Salt in the wounds

  • January 15, 2013

I was perplexed and saddened when a friend of mine, whose brother was killed in the Oct. 3 crash on I-79 in Greene County, told me that your newspaper had seen fit to write up the toxicology screening months after the fact Tuesday in the story “Report: Teens huffing before fatal crash.”

Journalists always walk a fine line when reporting on tragedies, with the aim being to report the news without causing undue harm to those affected by the tragedy. Due to how much time has elapsed since the event, and the fact that there are no legal proceedings going on to which the toxicology screen would be relevant, this sprinkling of salt in the families’ wounds seems to have very little news value.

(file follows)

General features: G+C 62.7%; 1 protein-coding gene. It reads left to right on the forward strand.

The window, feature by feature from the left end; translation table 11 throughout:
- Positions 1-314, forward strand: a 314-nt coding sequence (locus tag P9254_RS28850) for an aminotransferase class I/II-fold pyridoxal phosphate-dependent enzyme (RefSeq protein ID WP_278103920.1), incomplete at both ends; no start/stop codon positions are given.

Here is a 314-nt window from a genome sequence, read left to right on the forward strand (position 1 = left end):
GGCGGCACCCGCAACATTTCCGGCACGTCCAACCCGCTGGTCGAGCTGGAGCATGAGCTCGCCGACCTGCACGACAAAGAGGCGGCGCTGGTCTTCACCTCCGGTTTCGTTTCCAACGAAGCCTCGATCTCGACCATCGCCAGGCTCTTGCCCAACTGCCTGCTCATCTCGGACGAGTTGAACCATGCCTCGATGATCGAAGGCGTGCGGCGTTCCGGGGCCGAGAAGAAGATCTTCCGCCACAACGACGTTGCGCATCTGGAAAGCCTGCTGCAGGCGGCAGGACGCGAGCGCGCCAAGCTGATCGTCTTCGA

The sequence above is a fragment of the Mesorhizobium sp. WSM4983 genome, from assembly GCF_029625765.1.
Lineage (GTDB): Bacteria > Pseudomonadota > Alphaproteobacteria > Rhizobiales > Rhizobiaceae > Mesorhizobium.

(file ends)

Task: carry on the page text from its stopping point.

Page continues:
What does this piece hope to accomplish, besides lecturing dead teenagers? Surely something else is going on in your neighborhood that merits more space in print?

Tracey Hickey


Salt in the wounds


blog comments powered by Disqus

Buy Pennsylvania-made products

Being young doesn’t make you invincible

A hero one day, a traitor the next

Don’t release pets into the wild

Obama has had a detrimental influence

Concerned about North Franklin budget

Do away with property taxes

Eliminate school property taxes

Students worried about strike

Offended by political cartoon